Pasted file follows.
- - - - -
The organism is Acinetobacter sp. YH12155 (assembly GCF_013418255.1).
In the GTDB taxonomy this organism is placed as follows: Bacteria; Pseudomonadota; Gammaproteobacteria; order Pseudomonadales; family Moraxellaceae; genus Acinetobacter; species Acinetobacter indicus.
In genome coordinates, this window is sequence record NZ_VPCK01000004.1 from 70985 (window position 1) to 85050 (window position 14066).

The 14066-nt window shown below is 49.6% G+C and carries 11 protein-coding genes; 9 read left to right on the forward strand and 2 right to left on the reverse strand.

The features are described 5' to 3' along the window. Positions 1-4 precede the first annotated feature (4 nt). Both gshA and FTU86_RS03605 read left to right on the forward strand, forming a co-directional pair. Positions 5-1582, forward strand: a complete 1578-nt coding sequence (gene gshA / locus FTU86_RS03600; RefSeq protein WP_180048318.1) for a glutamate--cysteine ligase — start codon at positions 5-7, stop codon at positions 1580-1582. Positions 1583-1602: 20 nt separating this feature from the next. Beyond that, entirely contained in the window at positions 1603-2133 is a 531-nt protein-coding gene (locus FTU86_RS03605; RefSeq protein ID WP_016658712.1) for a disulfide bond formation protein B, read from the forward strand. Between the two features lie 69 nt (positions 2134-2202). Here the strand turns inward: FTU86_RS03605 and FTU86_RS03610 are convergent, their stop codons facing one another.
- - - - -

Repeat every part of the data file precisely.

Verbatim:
The organism is Acinetobacter sp. YH12155 (assembly GCF_013418255.1).
In the GTDB taxonomy this organism is placed as follows: Bacteria; Pseudomonadota; Gammaproteobacteria; order Pseudomonadales; family Moraxellaceae; genus Acinetobacter; species Acinetobacter indicus.
In genome coordinates, this window is sequence record NZ_VPCK01000004.1 from 70985 (window position 1) to 85050 (window position 14066).

The 14066-nt window shown below is 49.6% G+C and carries 11 protein-coding genes; 9 read left to right on the forward strand and 2 right to left on the reverse strand.

The features are described 5' to 3' along the window. Positions 1-4 precede the first annotated feature (4 nt). Both gshA and FTU86_RS03605 read left to right on the forward strand, forming a co-directional pair. Positions 5-1582, forward strand: a complete 1578-nt coding sequence (gene gshA / locus FTU86_RS03600; RefSeq protein WP_180048318.1) for a glutamate--cysteine ligase — start codon at positions 5-7, stop codon at positions 1580-1582. Positions 1583-1602: 20 nt separating this feature from the next. Beyond that, entirely contained in the window at positions 1603-2133 is a 531-nt protein-coding gene (locus FTU86_RS03605; RefSeq protein ID WP_016658712.1) for a disulfide bond formation protein B, read from the forward strand. Between the two features lie 69 nt (positions 2134-2202). Here the strand turns inward: FTU86_RS03605 and FTU86_RS03610 are convergent, their stop codons facing one another.